CHP growth in From the Editor: August 2015
Fuelling Optimism towards CHP Growth
August 2015 — We could be on the verge of a sizeable combined, heat and power (CHP) expansion in the Ontario greenhouse sector.
And that’s good news for the industry, and good news for the province.
And it’s long, long overdue.
About half the energy burned in large-scale fossil fuel-fired power plants is heat that is discharged into the environment via cooling water or stacks. That’s inefficient.
CHP produces electricity, like the power plants, and captures the waste heat and CO2. The total efficiency for fuel conversion within a CHP system is said to be about 90 per cent, since the heat is utilized onsite while the electricity is generated either for onsite use (lights and motors, etc.) or for distribution on grid. Capturing the CO2 in the flue gases boosts the efficiency even further.
Greenhouse CHP projects, also known as cogeneration, now supply 10 to 15 per cent of electricity generation in the Netherlands.
As well, Cogen Europe, the
European Association for the Promotion of Cogeneration, has estimated the systems have spared Europe about 200 million tonnes of CO2 each year.
Early last December, the Ontario government announced its new CHP program targeting greenhouse, agrifood and district energy projects.
This was followed by a media conference several weeks ago at which provincial Minister of Energy Bob Chiarelli pointed to a recently awarded CHP project being
undertaken by three Leamington-area greenhouse growers.
Cervini Farms, C.L. Solutions and Brunato Farms are developing a combined heat and power electricity generating facility to supply power to the electricity grid.
The projects are part of the province’s Combined heat and Power Standard Offer Program (CHPSOP).
Another Leamington operation – AMCO Farms – was granted a reduction in electricity costs until the end of 2024 in return for expanding its existing production facilities under the province’s Industrial Electricity Incentive (IEI) program.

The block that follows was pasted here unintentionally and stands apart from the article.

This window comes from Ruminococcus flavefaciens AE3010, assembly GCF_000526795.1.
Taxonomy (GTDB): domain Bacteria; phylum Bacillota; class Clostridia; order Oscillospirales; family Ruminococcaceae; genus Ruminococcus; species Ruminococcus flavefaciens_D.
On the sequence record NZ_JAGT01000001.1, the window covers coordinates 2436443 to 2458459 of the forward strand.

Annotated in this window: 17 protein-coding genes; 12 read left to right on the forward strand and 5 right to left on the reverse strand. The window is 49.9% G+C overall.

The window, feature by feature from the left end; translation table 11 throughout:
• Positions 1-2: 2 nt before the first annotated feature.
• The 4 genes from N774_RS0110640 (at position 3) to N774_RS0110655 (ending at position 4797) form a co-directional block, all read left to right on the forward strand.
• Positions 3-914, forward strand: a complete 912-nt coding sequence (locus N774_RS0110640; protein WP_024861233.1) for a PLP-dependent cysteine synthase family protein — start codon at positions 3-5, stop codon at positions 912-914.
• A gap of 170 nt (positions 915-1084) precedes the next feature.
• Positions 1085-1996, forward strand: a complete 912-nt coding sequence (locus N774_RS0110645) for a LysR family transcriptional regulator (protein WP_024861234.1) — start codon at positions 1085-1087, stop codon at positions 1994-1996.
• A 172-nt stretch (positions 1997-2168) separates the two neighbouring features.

“Ontario’s greenhouse operators are an essential part of Ontario’s economy,” Chiarelli said. “The IESO (Independent Electricity System Operator) programs we are highlighting today will reduce electricity costs and allow successful proponents to expand production to meet growing demand.”
Why can’t there be more CHP projects across the province, and indeed across the country?
“CHP for heat and CO2 production for greenhouse applications can pay back in a remarkably short period of time, ranging anywhere from one and a half to three years in favourable conditions,” energy specialist Stefan De Wit of Cummins noted in a January 2015 feature in Greenhouse Canada. “Greenhouses around the world are increasingly recognizing these benefits and are adding CHP to the other technologies that help them promote plant growth and operate more profitably.”
It’s good for the environment, and good for taxpayers who foot the bill for costly – and comparatively inefficient – power stations.
We’ll always need those stations to meet the bulk of our energy needs, but cogen makes so much sense in covering peak demand periods.
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